October 19, 2016

What is a Special Education Itinerant Teacher (SEIT)?

A Special Education Itinerant Teacher (SEIT) works with children in their educational programs, day care settings or in their homes to provide the necessary individualized support the child needs in order to participate in all classroom activities. SEIT services are defined in section 4410(1)(k) of Education Law and section 200.16 of the Regulations of the Commissioner of Education, which explain that certified special education teachers are provided on the basis that a preschool student has a disability. At the Committee on Preschool Special Education (CPSE) level, SEITs provides one-to-one support to students who need extra help learning and regulating their behavior in the preschool classroom. In addition to providing direct help and support to the student, SEITs provide consultation to the teachers sharing strategies to support the student in the classroom. In order for the Department of Education (DOE) to pay for the special education service of a SEIT, the student must have a disability. In order to gain a disability code, a student must be evaluated and qualify for a diagnosis. Once it is determined that the student has a disability that will impact their ability to access an appropriate education, the DOE will write an Individualized Education Plan (IEP) that is a legal document that states the special education services a child will receive. SEITs are a special education service that, according to the DOE, cost $60-$100 per hour.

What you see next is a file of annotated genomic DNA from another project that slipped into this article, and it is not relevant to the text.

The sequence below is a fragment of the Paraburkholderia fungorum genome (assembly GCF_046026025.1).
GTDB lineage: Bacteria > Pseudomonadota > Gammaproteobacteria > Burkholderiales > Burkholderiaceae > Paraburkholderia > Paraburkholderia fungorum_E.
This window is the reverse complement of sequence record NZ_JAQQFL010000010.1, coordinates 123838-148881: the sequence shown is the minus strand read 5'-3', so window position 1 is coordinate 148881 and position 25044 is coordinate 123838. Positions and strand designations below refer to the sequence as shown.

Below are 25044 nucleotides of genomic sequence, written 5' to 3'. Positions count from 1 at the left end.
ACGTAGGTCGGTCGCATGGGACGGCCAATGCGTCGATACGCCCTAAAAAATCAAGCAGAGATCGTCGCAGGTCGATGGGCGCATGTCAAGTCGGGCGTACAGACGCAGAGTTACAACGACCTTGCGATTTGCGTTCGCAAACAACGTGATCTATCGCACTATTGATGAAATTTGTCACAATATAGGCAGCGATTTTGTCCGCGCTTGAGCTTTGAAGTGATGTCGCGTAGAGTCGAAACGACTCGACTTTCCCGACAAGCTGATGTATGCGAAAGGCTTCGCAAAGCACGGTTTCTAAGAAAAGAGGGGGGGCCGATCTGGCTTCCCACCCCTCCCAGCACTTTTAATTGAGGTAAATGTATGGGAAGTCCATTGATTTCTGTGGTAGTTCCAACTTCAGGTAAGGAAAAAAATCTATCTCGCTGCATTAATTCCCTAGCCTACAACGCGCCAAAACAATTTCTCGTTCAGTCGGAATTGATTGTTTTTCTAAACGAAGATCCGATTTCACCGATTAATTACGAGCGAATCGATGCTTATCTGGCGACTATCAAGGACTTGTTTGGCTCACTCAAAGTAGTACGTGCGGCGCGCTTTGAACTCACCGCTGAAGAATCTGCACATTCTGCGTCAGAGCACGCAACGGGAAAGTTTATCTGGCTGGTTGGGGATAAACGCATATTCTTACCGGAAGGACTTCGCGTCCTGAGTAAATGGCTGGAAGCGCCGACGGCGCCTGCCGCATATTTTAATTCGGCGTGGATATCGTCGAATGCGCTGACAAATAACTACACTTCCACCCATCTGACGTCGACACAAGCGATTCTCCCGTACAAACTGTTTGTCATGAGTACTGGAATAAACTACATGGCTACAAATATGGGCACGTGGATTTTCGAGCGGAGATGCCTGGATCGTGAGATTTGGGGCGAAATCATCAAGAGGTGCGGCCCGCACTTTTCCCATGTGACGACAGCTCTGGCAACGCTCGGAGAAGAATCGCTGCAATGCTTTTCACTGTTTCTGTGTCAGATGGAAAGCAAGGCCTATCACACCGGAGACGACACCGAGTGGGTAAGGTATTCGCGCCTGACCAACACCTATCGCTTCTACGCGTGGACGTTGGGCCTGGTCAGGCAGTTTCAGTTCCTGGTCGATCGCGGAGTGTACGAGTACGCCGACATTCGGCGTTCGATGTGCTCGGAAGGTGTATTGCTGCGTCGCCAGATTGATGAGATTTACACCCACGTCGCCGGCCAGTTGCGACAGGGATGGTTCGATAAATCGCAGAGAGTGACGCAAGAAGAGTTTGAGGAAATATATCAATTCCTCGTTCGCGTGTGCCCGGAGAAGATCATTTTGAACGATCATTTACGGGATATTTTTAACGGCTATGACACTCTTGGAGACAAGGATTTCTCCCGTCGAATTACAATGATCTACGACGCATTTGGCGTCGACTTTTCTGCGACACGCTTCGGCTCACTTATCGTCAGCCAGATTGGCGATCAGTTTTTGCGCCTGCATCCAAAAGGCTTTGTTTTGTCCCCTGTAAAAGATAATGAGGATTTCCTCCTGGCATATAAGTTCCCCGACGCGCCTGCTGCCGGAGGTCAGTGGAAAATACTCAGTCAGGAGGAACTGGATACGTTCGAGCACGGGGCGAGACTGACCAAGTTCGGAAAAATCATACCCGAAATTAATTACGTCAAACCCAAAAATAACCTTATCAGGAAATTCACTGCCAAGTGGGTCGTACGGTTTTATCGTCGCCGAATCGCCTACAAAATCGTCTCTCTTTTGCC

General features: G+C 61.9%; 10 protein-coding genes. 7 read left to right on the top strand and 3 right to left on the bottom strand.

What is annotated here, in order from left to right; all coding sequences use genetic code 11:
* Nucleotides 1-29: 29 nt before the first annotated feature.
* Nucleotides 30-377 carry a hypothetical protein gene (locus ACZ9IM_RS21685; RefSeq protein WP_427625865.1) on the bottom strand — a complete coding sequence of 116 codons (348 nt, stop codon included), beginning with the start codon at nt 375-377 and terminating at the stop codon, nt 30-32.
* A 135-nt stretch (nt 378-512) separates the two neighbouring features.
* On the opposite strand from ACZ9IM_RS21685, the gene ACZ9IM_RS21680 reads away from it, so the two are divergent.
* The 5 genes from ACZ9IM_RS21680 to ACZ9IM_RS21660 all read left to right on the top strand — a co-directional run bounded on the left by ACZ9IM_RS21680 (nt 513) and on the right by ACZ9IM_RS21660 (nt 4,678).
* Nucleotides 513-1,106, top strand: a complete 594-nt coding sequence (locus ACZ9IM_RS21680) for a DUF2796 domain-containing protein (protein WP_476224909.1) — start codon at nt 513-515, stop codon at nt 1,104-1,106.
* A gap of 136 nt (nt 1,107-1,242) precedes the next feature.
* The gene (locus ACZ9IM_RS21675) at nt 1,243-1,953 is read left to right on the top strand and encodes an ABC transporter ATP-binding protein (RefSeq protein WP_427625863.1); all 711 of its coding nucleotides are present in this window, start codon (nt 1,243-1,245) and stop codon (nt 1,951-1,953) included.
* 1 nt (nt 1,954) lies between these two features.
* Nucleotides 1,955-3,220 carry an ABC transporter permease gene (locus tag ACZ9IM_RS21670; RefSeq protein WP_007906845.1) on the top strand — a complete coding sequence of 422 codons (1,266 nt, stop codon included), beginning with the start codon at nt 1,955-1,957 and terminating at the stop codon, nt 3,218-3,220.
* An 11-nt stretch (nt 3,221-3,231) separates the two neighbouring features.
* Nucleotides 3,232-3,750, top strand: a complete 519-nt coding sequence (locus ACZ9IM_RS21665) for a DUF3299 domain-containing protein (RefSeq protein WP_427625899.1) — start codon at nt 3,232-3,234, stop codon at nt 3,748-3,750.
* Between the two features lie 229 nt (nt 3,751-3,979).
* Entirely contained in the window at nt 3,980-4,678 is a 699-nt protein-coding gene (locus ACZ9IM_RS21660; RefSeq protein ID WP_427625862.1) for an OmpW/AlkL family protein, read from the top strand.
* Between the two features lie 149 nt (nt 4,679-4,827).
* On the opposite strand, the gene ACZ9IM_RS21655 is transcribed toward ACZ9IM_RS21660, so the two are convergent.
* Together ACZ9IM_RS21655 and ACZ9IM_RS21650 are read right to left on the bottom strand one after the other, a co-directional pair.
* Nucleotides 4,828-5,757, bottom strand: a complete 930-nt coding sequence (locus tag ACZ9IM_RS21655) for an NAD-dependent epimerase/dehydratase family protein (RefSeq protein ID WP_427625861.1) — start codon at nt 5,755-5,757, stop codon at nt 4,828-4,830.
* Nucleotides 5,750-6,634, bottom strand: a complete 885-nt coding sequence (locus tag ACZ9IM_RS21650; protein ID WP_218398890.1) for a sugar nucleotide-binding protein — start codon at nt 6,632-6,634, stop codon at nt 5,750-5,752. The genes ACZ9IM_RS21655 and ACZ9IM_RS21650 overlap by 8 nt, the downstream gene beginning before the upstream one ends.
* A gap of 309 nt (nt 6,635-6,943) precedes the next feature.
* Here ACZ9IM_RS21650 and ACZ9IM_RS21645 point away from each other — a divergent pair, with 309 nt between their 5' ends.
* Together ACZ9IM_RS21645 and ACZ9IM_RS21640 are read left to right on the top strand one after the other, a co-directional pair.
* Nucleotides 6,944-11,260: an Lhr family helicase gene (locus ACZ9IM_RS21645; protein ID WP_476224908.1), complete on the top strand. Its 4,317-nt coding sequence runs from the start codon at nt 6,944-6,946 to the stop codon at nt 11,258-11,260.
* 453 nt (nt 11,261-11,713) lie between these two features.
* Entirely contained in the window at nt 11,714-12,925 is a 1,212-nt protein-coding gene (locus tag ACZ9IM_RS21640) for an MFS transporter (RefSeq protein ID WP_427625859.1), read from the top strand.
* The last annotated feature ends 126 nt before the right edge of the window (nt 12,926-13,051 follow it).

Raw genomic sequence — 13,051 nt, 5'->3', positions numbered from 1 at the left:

Some families choose to only use private services, and do not apply through the DOE. Rather, families will seek a private organization to provide SEIT services. Families may do this for confidentiality concerns or to supplement their Early Intervention (EI), CPSE, or Committee on Special Education (CSE) services. Some of the private organizations accept insurance. In order to utilize your insurance for the SEIT service, or to utilize your out-of-network benefits, a superbill must be submitted to your insurance. This superbill must indicate a diagnosis in order to receive benefits.


Having your child expelled from school can be devastating to the child and the parents concept of their offspring. Both how the child sees themselves and how the parents sees the child can be radically changed by the expulsion. This usually causes a drop in the child's self-esteem, and changes the parents trust in their child and alters their hopes and expectations for their child. However, being expelled from school can be a new beginning and a chance that both child and parent learn how to better understand themselves. Fully processing the events, while gaining a better understanding of the child’s strengths and weaknesses can help the parent and child learn how to best advocate in the educational system. Here we help children and parents through this difficult time with therapy, evaluations and educational guidance.

  • Talking to Preschoolers About the Near Past or Future Helps Them Make Better Decisions
  • How to Handle Picky Eaters
  • Basic Life Skills for Kids to Know - Specifically Preschoolers
  • More Playtime! How Kids Succeed with Recess Four Times a Day at School
  • Even a Four Year Old Can Tell When You Contradict Yourself (And Now They Wont Trust You)
  • Can Preschoolers Be Depressed?
  • What Do I Do About Screen Time?
  • Giving Toddlers Autonomy May Help Their Brains Develop
  • Five Books Guaranteed to Make Kids Love Science

Back to top